By the 1700’s, as ideas of liberalism and democracy spread across Europe, the merchant and peasant classes began to increasingly ask for a parliament. It began to come to a head in the period from 1774-1792 called the Peaceful Revolution. While not an outright civil war, Gallorum was split between royalists and republicans who wanted the end of the monarchy. Despite a series of battles that largely ended in stalemates, the King agreed to the calling of a parliament, the First Gallic Parliament, who proposed a constitution which would limit the power of the King in a Westminster-style system of government and legislature. The King agreed as long as he could show more authority in matters regarding foreign affairs. The parliament agreed, and the first elections were held for the Chamber of Deputies in November of 1792.

    Economic liberalisation, industrialisation and increased globalisation from this point in Gallic history to now have contributed to how government and society function. As a member of the global community, Gallorum has adapted its society to include more equality of opportunity, viewing it first through the Church and then through the eyes of the government that the Lord would want all his flock to enjoy the ability to reach their full potential no matter their status in life, race, religious background, or sex. Gallorum has developed into a highly diversified economy and consistently puts up one of the most advanced militaries in Europe. Aurelis, its capital city, is a large tourist destination with many landmarks from the period of modern Gallorum that flowed from 1792 through 2019. The country’s love of the arts and appreciation of the highest quality and achievement in the visual and performing arts has given it a reputation as one of the most culturally relevant and stimulating places in Europe.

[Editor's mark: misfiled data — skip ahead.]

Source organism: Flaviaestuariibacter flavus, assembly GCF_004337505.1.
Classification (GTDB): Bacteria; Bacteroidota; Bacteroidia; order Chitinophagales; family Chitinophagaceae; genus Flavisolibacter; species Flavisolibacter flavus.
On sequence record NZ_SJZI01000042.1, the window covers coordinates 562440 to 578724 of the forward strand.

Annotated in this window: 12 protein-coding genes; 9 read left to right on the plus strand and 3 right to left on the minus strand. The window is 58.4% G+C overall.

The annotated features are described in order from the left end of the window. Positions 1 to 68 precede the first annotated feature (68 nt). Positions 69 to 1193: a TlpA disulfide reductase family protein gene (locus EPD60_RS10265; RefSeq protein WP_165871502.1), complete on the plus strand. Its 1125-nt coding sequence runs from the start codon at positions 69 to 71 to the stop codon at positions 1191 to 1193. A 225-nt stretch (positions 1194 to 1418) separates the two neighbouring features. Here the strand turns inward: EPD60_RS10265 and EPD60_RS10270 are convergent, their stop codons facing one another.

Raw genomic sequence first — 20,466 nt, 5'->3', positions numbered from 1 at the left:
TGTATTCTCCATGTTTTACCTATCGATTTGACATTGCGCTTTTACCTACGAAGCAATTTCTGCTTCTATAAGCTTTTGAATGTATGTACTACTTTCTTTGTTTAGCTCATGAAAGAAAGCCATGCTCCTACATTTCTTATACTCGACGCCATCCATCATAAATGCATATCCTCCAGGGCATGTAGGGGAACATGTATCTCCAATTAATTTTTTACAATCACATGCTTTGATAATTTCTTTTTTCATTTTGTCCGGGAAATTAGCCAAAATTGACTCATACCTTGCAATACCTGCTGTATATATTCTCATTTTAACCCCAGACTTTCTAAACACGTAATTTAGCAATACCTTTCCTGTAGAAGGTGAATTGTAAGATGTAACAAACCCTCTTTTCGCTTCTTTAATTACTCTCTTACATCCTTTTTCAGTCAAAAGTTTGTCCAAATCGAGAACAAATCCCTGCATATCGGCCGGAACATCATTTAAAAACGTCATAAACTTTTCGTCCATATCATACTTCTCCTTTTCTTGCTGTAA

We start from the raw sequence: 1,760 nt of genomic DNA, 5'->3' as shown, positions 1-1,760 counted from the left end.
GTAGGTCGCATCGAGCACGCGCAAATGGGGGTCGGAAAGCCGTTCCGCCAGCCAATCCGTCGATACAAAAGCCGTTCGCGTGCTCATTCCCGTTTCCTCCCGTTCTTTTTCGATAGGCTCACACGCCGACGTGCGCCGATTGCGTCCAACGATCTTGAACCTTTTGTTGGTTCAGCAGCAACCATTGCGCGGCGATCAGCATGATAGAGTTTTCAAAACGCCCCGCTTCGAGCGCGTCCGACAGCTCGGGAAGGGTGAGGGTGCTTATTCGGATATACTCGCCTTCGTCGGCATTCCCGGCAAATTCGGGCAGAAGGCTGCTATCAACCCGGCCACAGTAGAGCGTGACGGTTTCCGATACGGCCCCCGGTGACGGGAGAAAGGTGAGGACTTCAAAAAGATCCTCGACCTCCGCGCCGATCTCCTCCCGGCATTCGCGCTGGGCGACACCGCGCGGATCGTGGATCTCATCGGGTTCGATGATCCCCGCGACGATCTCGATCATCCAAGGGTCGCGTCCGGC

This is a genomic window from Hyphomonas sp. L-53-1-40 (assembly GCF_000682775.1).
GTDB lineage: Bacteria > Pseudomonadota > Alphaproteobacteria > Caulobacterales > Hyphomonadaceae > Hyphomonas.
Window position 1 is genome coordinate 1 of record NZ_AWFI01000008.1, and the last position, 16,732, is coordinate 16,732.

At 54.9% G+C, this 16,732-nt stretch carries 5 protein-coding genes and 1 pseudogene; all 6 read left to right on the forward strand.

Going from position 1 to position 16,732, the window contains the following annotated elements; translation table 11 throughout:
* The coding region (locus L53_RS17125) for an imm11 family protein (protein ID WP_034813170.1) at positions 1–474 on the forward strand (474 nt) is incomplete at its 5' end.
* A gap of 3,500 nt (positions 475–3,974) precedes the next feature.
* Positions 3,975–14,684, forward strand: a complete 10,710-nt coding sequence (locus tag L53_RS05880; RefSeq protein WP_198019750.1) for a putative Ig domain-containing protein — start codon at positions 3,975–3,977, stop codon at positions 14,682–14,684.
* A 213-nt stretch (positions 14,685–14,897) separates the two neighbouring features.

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    The Royal Gaulois Armed Forces

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    La Garde Royale

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    Royal Gaulois Army

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    The Royal Gaulois Navy

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    The Royal Gaulois Air Force - Les rouges dans le ciel

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    The Political System

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    Parlement Gaulois or the Gallic Parliament

    The Queen (or King, though Sovereign is being accepted as a more appropriate gender-neutral term) is largely a ceremonial position in Gallorum. The power of the government and its institutions comes from the Crown (a legal sort of corporation/entity that all power flows through, represented by the Sovereign), but rarely does she exercise authority to use it singularly. The Sovereign does work with the government to create foreign policy, as the constitution states that the Sovereign does maintain the right to have an active role in representing the nation abroad and remaining a unifying figure at home. The Sovereign is the commander-in-chief of the Royal Gaulois Armed Forces, harkening back to the consuls of the Roman Empire. Royal prerogative does remain for the Sovereign, though rarely uses it without the advice of the government. The Sovereign also cannot be charged with a crime or taxed as a regular citizen. Instead, a donation to the government is made at Christmas for £10.5 million from the Crown Estate every year. The current Sovereign is Margrethe.